New Jersey Child Support Sweep Results In Over 1000 Arrests
When parents of children decide to split, the determination of child support is often the most contentious issue. Both sides want what is best for the child but in today’s economy, providing for your child in the way you once did may be more difficult than it once was. When you are unable to make child support payments, in New Jersey, the authorities may get involved.
This is exactly what happened the week of July 17, when the Sherriffs’ Association of New Jersey worked with other law enforcement officials to conduct a three-day sweep throughout the state seeking parents who were not paying child support. The sweep resulted in 1,074 arrests and the collection of $211,000 in delinquent payments.
Coordinated by the Sherriffs’ Association of New Jersey and the Child Support Services office, sweeps such as these are biannual. The targets of the sweep were noncustodial parents who were either not paying the established child support payments or had not appeared at mandatory court hearings for the purpose of establishing child support or in some cases, medical support. Collectively, the parents targeted owed over $18.7 million.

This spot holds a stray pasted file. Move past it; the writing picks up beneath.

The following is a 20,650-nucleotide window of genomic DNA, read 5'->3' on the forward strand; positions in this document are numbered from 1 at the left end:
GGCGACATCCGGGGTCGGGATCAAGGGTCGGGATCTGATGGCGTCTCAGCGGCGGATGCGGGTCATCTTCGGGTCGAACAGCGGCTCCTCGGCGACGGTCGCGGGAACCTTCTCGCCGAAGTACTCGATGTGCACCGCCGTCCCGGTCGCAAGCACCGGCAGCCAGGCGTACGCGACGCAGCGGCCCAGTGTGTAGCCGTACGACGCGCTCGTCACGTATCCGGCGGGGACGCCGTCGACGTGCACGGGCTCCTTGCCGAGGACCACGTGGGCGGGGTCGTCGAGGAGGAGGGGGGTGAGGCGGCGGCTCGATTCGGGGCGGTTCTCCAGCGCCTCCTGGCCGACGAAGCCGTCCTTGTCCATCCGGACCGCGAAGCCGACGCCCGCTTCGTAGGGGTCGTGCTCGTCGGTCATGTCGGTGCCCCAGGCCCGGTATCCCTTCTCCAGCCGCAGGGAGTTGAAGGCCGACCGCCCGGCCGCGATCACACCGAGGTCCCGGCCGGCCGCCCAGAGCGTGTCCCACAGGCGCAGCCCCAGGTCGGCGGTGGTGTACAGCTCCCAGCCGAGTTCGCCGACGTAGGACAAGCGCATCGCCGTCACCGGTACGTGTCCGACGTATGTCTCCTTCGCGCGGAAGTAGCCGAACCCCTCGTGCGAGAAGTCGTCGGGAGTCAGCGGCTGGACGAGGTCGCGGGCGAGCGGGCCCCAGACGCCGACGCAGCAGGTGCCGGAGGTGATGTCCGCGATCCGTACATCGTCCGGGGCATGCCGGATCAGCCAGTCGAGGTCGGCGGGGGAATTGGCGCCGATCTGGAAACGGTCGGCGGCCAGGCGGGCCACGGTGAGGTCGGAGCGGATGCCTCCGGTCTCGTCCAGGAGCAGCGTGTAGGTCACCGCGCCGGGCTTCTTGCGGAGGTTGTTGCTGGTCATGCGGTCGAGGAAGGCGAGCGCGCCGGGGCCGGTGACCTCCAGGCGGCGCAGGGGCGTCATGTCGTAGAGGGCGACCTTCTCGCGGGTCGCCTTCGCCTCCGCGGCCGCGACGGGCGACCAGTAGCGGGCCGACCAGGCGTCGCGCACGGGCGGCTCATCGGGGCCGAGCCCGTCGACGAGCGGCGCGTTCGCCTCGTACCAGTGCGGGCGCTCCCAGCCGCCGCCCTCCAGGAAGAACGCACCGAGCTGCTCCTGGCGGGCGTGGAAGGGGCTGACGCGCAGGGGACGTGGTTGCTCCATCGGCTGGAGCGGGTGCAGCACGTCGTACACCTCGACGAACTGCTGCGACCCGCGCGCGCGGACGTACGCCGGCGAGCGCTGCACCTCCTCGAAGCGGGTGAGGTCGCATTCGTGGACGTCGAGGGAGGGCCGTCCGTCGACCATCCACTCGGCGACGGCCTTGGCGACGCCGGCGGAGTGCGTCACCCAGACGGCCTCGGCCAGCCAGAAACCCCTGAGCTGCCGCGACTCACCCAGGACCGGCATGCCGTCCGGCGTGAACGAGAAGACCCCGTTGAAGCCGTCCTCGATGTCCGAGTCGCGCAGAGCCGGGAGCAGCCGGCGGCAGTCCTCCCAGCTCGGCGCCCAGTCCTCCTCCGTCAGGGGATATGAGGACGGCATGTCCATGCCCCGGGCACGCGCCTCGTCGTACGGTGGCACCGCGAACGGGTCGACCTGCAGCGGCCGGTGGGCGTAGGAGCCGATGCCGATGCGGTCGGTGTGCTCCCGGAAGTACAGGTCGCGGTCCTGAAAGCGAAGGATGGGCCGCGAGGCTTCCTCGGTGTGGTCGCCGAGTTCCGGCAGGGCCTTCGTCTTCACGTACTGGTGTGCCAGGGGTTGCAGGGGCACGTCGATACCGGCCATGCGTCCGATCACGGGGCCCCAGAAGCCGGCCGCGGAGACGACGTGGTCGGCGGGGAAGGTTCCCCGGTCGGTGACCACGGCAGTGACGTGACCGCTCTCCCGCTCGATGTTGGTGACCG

In New Jersey, child support is calculated using a strict formula that among other things, takes into consideration the income of each parent, the cost of child care and the cost of health care. Though the formula is fixed, it is important to make sure it is correctly applied so the amount ordered is realistic for all parties.
Because child support awards are initially made taking into consideration the circumstances of both parents, both sides have the right to ask the court for a modification of support should circumstances change for either party.
The enforcement of child support is a serious issue in New Jersey. Many of the parents arrested in the July sweep may have avoided that fate had they taken steps to establish or modify existing child support orders.
Source: NJ.com, “More than 1,000 arrested in N.J. sweep targeting parents who owe child support,” Associated Press, July 23, 2011